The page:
Explaining the Reversal in the Trend of Older Workers’ Employment Rates: The Case of France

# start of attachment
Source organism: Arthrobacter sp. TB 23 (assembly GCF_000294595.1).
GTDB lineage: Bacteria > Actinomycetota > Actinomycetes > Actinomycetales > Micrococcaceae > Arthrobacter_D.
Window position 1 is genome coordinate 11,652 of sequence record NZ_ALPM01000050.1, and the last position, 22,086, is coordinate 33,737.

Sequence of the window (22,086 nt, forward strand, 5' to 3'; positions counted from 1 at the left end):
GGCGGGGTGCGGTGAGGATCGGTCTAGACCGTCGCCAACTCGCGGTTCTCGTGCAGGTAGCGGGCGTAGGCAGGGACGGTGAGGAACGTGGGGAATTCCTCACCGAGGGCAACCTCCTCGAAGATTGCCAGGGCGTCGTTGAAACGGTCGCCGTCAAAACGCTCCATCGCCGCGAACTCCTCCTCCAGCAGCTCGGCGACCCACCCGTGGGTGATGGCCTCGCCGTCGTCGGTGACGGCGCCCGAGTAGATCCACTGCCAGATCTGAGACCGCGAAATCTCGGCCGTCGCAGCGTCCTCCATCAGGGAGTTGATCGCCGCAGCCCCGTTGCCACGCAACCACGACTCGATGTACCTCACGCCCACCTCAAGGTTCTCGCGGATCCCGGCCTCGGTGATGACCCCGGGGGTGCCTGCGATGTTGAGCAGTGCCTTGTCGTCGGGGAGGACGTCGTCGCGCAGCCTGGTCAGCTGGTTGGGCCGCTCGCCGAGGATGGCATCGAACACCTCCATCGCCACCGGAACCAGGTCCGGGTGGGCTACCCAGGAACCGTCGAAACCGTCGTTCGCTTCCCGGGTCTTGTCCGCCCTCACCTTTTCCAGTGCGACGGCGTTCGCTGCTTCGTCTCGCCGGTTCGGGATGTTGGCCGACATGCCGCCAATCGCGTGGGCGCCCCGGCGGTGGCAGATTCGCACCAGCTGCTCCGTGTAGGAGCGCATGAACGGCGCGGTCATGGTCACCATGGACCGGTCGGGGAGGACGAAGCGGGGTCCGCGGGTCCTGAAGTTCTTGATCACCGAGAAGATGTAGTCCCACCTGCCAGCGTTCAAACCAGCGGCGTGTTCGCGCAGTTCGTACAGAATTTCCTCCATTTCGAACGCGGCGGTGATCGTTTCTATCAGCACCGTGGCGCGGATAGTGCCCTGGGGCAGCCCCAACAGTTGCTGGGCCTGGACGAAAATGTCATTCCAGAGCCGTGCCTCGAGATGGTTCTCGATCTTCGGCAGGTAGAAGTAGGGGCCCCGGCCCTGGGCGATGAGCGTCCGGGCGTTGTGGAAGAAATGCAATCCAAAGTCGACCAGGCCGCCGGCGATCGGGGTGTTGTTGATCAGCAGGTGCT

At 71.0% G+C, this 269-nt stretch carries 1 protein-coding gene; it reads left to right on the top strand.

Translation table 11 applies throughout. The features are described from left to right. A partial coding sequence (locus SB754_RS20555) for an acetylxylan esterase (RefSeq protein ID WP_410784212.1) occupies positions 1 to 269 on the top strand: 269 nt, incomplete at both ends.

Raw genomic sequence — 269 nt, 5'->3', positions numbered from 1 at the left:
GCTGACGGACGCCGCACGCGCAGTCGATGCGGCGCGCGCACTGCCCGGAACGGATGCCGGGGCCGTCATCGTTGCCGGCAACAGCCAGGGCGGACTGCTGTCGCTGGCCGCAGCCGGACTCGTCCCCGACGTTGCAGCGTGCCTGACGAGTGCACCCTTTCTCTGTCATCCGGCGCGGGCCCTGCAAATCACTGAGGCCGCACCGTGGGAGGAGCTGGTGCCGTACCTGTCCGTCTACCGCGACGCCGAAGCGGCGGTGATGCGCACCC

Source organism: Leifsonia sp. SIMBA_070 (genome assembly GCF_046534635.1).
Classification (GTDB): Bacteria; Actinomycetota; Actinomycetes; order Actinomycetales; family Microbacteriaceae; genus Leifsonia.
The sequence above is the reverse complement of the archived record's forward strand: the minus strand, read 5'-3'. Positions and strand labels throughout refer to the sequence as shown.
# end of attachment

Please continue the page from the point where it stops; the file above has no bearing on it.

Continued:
A significant upturn in labor force participation rates has been observed in France and other developed countries since the beginning of the 2000s, after having reached a very low point at the turn of the century. This reversal is generally presented as a consequence of successive pension reforms that, since 1993, have progressively changed requirements for full pension benefits. However, studies have shown that there is an asymmetry in the impact of pension reforms on older workers’ employment: an increase in generosity decreases their employment rate, but the reverse process can be more complex. Other studies show that the recent crisis has reshaped the approach to the question of older workers’ retirement paths. Moreover, some independent socioeconomic factors could have affected labor force attachment even without reforms. Disentangling the effects of these different explanations is the purpose of this chapter. We document the general situation in France over the recent period exploring possible reasons for older workers’ increased employment. To analyze pension policies we use a dynamic microsimulation model that can simulate future changes in retirement behavior linked with changes in pension rules, and provide counterfactual microsimulations of retirement behavior in the absence of reforms enacted since 1993.